How school lunch has changed for kids

Jul 31, 2014 at 9:00 p.m. ET
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It's time for some school lunch perspective, straight from American history books. Hopefully this brief lesson will stop you from agonizing over whether to pack beet or kale chips in your child's lunch.

According to Lynne Oliver at Food Timeline, our modern school lunch experience is directly related to the American Industrial Revolution. Back in the 19th century, most schoolchildren simply walked home for a midday meal with their families, but everything changed when parents began working in factories. It was challenging for families to step away from work and education for a family lunch, so the school cafeteria was born.

The advent of cafeteria-style meals

So what was served in the first American school cafeterias? Not much, actually. According to a 1914 newspaper clipping from The Christian Science Monitor, parents could send their kids to school with three cents to purchase a hot lunch. A main course was typically pea soup, lentils or rice. As a side dish, children could look forward to a piece of bread — and for an additional penny, they could splurge on a delicious extra like stewed prunes or rice pudding in a cone.

We're not talking about much protein, folks. There was certainly no mention of hummus wraps or sriracha sauce. Notably, also no mention of childhood obesity.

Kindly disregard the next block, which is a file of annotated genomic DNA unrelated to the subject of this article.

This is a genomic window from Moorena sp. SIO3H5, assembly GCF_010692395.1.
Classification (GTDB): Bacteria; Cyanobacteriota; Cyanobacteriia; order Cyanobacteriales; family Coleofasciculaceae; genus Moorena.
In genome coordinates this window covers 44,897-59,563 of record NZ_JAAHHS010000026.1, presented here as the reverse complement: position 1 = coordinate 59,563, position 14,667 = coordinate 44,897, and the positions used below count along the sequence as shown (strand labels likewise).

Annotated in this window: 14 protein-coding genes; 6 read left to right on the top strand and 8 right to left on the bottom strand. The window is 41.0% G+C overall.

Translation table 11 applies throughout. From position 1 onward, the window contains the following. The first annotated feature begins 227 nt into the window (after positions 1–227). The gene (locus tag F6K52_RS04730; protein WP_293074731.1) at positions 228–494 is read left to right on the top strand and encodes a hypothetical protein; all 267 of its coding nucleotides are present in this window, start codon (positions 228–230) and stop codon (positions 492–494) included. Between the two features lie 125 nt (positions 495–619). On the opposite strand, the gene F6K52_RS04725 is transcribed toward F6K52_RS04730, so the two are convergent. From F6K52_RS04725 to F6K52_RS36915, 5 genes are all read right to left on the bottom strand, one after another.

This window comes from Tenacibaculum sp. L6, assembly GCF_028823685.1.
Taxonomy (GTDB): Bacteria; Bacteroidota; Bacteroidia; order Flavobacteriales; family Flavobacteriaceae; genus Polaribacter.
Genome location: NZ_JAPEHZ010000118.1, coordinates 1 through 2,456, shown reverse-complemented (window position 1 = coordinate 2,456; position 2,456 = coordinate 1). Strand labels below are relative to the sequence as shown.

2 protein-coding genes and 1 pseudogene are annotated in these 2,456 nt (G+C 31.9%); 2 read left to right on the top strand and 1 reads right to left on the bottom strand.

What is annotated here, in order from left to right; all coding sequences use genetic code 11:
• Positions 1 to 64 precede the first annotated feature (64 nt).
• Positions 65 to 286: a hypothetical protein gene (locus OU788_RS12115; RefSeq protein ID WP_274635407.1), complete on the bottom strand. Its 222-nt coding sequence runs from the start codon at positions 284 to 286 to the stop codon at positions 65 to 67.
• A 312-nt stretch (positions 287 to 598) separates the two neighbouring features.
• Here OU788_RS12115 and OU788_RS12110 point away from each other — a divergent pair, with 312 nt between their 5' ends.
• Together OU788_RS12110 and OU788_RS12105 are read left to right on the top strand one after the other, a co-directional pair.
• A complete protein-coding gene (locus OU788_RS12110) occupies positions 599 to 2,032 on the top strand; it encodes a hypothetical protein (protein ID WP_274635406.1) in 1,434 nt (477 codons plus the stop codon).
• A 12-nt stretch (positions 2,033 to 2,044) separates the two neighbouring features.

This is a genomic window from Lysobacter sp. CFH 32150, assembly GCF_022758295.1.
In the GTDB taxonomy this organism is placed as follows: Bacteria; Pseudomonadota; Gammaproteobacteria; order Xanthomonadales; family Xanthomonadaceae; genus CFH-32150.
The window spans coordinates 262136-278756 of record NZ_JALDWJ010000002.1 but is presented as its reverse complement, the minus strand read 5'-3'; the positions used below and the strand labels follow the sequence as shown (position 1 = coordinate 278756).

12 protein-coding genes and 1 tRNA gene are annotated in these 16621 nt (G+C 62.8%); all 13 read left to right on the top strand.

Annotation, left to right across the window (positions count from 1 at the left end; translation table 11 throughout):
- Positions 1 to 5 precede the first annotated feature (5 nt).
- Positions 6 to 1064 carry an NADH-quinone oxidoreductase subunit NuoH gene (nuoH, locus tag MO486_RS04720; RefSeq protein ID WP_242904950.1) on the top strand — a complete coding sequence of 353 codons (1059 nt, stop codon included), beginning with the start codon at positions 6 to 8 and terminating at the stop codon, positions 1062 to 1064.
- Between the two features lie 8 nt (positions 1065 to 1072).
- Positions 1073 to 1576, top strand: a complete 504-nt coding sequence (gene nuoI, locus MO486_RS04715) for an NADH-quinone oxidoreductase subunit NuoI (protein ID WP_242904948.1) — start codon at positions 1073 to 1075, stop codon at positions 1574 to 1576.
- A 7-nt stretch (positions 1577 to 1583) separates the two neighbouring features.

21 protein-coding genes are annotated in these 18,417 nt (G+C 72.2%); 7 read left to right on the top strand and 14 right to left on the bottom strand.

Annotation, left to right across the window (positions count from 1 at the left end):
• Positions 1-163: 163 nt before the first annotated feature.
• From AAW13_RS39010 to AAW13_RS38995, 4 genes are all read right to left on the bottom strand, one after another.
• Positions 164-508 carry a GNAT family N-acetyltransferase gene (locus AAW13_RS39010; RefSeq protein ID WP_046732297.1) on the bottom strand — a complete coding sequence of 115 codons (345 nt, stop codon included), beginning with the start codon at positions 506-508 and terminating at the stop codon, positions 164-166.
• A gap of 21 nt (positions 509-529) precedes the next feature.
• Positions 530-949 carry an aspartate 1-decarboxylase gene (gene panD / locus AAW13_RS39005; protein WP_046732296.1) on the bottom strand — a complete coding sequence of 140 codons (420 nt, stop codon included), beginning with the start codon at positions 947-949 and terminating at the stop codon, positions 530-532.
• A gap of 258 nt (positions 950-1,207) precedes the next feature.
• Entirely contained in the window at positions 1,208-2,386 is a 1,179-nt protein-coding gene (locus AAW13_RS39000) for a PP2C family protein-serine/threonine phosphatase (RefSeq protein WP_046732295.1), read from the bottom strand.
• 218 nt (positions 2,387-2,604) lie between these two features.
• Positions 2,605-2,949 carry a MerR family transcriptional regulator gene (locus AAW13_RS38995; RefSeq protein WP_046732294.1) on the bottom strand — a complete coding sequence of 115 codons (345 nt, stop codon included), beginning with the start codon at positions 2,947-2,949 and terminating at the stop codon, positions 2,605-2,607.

Modern updates in the cafeteria

Thankfully, as Americans are wont to do, community leaders and legislators quickly set about perfecting the cafeteria system. Individual school districts began to improve their school lunch menus. Congress set about turning national agricultural surpluses into lunches for needy children, which started the National School Lunch Program. Instead of seeming destitute by modern standards, school lunch menus from the 40s, 50s and beyond took on the flavor of each era.

The war-hardened 1940s. Kids growing up during World War II could expect a school lunch of baked beans with bacon, cornbread and dried fruit to satisfy their midday hunger. These items were readily available through farm surpluses and didn't take commodities from the front lines.

Accommodating the baby boom in the 1950s. Feeding the baby boom wasn't easy during the 1950s. Items had to be mass-produced, and schools started to serve cold dishes instead of just hot options. How does cheese meatloaf served with a pork-apple salad sound to you? Would cottage cheese sweeten the deal?

Living large in the 1960s. By the 1960s, school lunches began to resemble more familiar fare. Why? America grew more accepting of the immigrant dishes that comprise our modern palate, like pizza, enchiladas, chili and spaghetti.

Embracing convenience in the 1970s. Interestingly, school lunches took a turn in the 1970s when the USDA began to allow vending and food-service companies to participate in the National School Lunch Program — which signaled a huge rise in chips, sodas and candy as part of the typical school lunch.

Returning to our nutritional roots

Of course, it doesn't take a rocket scientist to realize that school lunch remains a hot topic in the public sphere. With soaring rates of childhood obesity, many educators, public health officials and legislators have joined the push for healthier school lunch offerings, unfortunately with mixed results. Perhaps, after all, the original cafeteria ladies had it right when they offered schoolchildren a choice between split pea soup and lentils for a scrumptious afternoon snack.

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